There may not be a logical reason why the rotor isn’t capable of centrifuging that much seed out per minute if it wasn’t still thrashing it the full length of the rotor with too little speed or aggression and if a person could choose that more of the chaff would go out the end of the rotor instead.

Sunnybrook’s concave with far less chaff opening is the only thing I’ve heard of so far that ever made diddly squat difference.
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I agree with you guys. That’s why we remove the separator grates.
As in having wide-open space below the rotor? Doesn't everything just empty onto the sieve then?

Problem with larger rotors is that to generate the same centrifugal force you need a higher travel speed which results in grain damage on a sensitive crop. Also harder to get a seed to stop and make a 90ish degree turn and eject from the rotor when it is going faster and more in a straight line. The arc on a smaller rotor will have a lot more curve on it, easier to eject heavier material from the lighter stuff.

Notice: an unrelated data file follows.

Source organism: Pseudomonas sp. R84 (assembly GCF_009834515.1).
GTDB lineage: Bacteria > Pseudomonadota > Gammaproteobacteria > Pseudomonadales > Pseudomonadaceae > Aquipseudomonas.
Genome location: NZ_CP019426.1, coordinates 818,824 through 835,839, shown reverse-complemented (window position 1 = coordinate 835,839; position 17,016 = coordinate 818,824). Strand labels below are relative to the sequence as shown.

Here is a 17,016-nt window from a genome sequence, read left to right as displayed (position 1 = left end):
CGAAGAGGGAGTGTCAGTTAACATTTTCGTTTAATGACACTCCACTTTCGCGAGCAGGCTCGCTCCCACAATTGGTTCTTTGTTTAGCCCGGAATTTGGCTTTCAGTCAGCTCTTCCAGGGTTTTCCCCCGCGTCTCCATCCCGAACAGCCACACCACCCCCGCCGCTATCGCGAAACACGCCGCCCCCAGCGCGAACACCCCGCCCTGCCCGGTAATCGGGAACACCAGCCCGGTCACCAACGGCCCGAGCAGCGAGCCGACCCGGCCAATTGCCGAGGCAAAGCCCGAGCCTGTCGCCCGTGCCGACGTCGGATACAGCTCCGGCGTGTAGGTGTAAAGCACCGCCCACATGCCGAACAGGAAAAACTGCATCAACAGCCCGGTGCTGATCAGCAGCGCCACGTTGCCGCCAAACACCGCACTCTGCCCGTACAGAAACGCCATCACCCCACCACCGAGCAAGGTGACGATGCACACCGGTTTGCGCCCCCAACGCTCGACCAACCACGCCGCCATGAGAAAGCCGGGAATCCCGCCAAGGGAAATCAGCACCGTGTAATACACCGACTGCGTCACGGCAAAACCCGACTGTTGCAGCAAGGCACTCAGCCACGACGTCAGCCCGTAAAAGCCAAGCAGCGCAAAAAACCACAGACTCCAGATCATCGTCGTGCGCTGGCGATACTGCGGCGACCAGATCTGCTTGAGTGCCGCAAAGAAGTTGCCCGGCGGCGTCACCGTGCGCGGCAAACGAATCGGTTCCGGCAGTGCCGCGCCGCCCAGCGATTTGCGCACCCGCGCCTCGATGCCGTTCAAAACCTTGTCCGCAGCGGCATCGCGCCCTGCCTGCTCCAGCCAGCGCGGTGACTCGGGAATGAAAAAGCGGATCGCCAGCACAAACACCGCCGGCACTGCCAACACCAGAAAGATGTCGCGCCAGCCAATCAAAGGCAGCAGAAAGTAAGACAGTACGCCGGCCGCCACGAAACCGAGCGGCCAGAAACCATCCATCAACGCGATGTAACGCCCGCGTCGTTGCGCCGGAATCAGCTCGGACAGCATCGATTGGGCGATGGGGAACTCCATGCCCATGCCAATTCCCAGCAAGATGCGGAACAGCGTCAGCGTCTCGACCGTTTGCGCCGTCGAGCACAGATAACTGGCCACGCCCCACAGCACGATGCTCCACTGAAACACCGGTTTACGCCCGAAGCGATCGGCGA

Unfortunately pretty much everything is working against squeezing more capacity out of existing single rotor combines, from a standpoint of basic physics.
 

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Not underneath, on the rear separator grates there is some covers on each side from factory. They are there to help balance shoe load etc. Our dealer recommended to take them out. Seems to help rotor loss in canola. Our sample never looks great though. But I’m happy with loss, and can live with some dockage I guess.
 

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Unfortunately pretty much everything is working against squeezing more capacity out of existing single rotor combines, from a standpoint of basic physics.
Nailed it.
I think the NH 10.9 has reached limits separating as well.
Claas has not. Stay tuned.